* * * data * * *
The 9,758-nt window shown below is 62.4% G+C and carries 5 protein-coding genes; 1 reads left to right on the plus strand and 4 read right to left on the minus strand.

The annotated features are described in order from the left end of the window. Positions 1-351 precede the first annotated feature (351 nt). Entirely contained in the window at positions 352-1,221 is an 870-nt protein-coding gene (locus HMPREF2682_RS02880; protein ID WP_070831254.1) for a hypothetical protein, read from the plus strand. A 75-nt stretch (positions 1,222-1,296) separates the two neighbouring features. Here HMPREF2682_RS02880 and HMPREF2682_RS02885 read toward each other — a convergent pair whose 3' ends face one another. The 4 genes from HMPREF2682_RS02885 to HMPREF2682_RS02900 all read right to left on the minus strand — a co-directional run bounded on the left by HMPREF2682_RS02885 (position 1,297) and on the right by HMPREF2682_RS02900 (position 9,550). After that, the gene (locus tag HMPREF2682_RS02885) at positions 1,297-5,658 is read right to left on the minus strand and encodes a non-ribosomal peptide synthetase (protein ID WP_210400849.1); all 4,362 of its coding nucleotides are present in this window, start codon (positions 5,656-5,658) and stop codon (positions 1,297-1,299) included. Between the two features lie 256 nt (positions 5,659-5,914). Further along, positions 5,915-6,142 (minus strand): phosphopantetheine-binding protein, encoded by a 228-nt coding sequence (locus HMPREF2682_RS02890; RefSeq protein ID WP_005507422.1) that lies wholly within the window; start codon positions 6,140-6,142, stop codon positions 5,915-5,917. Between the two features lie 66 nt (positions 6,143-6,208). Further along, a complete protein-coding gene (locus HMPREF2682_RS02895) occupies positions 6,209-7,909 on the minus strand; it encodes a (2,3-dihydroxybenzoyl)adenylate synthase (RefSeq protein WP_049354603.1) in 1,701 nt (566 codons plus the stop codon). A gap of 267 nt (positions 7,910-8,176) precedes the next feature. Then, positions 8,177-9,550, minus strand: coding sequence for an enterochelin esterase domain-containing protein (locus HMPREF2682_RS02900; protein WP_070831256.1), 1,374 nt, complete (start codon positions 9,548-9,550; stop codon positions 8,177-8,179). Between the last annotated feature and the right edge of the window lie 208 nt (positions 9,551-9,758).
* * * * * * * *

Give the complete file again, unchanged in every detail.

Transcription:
The 9,758-nt window shown below is 62.4% G+C and carries 5 protein-coding genes; 1 reads left to right on the plus strand and 4 read right to left on the minus strand.

The annotated features are described in order from the left end of the window. Positions 1-351 precede the first annotated feature (351 nt). Entirely contained in the window at positions 352-1,221 is an 870-nt protein-coding gene (locus HMPREF2682_RS02880; protein ID WP_070831254.1) for a hypothetical protein, read from the plus strand. A 75-nt stretch (positions 1,222-1,296) separates the two neighbouring features. Here HMPREF2682_RS02880 and HMPREF2682_RS02885 read toward each other — a convergent pair whose 3' ends face one another. The 4 genes from HMPREF2682_RS02885 to HMPREF2682_RS02900 all read right to left on the minus strand — a co-directional run bounded on the left by HMPREF2682_RS02885 (position 1,297) and on the right by HMPREF2682_RS02900 (position 9,550). After that, the gene (locus tag HMPREF2682_RS02885) at positions 1,297-5,658 is read right to left on the minus strand and encodes a non-ribosomal peptide synthetase (protein ID WP_210400849.1); all 4,362 of its coding nucleotides are present in this window, start codon (positions 5,656-5,658) and stop codon (positions 1,297-1,299) included. Between the two features lie 256 nt (positions 5,659-5,914). Further along, positions 5,915-6,142 (minus strand): phosphopantetheine-binding protein, encoded by a 228-nt coding sequence (locus HMPREF2682_RS02890; RefSeq protein ID WP_005507422.1) that lies wholly within the window; start codon positions 6,140-6,142, stop codon positions 5,915-5,917. Between the two features lie 66 nt (positions 6,143-6,208). Further along, a complete protein-coding gene (locus HMPREF2682_RS02895) occupies positions 6,209-7,909 on the minus strand; it encodes a (2,3-dihydroxybenzoyl)adenylate synthase (RefSeq protein WP_049354603.1) in 1,701 nt (566 codons plus the stop codon). A gap of 267 nt (positions 7,910-8,176) precedes the next feature. Then, positions 8,177-9,550, minus strand: coding sequence for an enterochelin esterase domain-containing protein (locus HMPREF2682_RS02900; protein WP_070831256.1), 1,374 nt, complete (start codon positions 9,548-9,550; stop codon positions 8,177-8,179). Between the last annotated feature and the right edge of the window lie 208 nt (positions 9,551-9,758).